Archive | November 2012

Beth and Annalie’s Garden Dinner

Beth and Annalie live and garden in Dalarna, Sweden–a picturesque region of small farms and iron-oxide-red barns and houses tucked into the hills along narrow, winding roads. They live in an old farmhouse; the barn is now their woodworking shop. Their yard is the old barnyard–a small plot of land so densely planted I almost got lost wandering the paths between garden spaces, admiring the garden gates and compost pile.

Willow Compost Bin

Dalarna is in central north Sweden–a challenging place to garden–so Beth and Annalie planted a living fence of willow to shield their vegetable garden space from the wind and create a warmer microclimate. Theirs is a free-spirited, rambling garden…pathways lace through raised beds of rich, dark earth, and plants jumble together–cilantro in the asparagus, borage in the kale, and calendula and poppies everywhere. There are beds of thriving potatoes, wildly happy garlic, and a forest of the biggest strawberry plants I have ever seen. It is a permaculture garden of flowers, herbs, vegetables, berries, and fruit trees finding a home together. The surrounding forests and meadows are a mushroom hunters’ heaven.

Swedish Garden

There is amazing diversity here–hazelnuts, apples, pears, cherries, gooseberries, raspberries…all loaded with fruit. An herb garden spills over with giant angelica, sage, rosemary, thyme, parsley, mint, dill, and lemon balm. Everywhere you look there are plants bursting into the long days of Swedish summer. This has been an especially cool and wet spring and summer in Sweden, so the garden is full of cool-season crops: parsnips, carrots, peas, fava beans, kale, collards, cabbage, turnips, celery, lettuce, bunching onions, a very tasty pigweed, and arugula. A tiny glass house provides a warm environment for Beth’s hot peppers, a few tomatoes, and basil; window-frame tents create shelter for squash and cucumber. Out of this bounty Beth and Annalie cook wonderful garden meals.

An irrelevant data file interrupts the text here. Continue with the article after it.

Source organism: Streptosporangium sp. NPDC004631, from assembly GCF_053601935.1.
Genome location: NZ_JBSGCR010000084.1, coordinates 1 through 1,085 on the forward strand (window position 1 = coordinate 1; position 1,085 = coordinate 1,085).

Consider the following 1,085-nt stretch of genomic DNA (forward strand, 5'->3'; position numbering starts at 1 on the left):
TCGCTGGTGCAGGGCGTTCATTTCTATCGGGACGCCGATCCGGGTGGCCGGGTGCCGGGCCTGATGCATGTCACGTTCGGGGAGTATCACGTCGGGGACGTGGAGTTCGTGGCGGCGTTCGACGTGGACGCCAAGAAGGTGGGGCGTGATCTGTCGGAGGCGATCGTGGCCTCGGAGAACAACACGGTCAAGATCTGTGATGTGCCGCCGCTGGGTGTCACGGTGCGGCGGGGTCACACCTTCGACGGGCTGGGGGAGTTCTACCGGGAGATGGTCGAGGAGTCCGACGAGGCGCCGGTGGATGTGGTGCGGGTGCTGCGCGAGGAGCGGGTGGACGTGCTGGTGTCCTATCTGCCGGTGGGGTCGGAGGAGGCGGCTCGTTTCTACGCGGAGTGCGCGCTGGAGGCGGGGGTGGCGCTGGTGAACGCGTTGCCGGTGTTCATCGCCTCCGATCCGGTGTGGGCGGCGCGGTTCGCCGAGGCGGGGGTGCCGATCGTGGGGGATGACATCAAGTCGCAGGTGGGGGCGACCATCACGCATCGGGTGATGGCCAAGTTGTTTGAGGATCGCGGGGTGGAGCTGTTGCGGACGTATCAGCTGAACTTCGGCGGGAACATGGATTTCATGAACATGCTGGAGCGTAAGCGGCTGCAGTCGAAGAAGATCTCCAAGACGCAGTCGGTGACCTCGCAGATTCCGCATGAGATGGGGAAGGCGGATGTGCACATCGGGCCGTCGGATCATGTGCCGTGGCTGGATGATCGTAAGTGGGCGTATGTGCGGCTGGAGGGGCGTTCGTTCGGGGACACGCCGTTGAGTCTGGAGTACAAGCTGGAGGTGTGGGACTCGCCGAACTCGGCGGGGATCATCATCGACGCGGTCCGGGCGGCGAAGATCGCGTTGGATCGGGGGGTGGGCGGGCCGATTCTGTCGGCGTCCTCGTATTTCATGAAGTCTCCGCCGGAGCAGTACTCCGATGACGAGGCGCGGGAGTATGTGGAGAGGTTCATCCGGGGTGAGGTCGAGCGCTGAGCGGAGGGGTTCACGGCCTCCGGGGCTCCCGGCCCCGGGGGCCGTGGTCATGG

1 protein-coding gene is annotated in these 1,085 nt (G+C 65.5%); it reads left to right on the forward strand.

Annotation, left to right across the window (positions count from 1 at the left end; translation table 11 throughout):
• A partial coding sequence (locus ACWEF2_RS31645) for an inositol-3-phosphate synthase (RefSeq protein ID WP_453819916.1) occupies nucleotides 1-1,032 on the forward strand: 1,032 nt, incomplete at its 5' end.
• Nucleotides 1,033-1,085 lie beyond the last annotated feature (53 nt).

Potato Salad with Green Sauce

Potato and Olive Salad

Beth used freshly dug small new potatoes for her salad. Any smooth-skinned new potatoes or fingerlings–red, white, or yellow–will work.

The Potatoes: Chop 1 1/2 lbs. potatoes into roughly 3/4-inch cubes. Cook them in a vegetable steamer until they are tender and easily pierced with a fork, 10 to 15 minutes. Put them in a bowl with 4 finely chopped shallots or green onions, season with kosher or sea salt, and toss with 3 Tbs sherry or cider vinegar.

Ch0p 2 tsp fresh thyme, 2 tsp fresh oregano, 4 Tbs parsley, 4 Tbs cilantro, 1 cup arugula, and 1 cup pigweed (substitute endive, radicchio, or escarole). Mix the herbs into the potatoes. Add a small handful pitted green olives.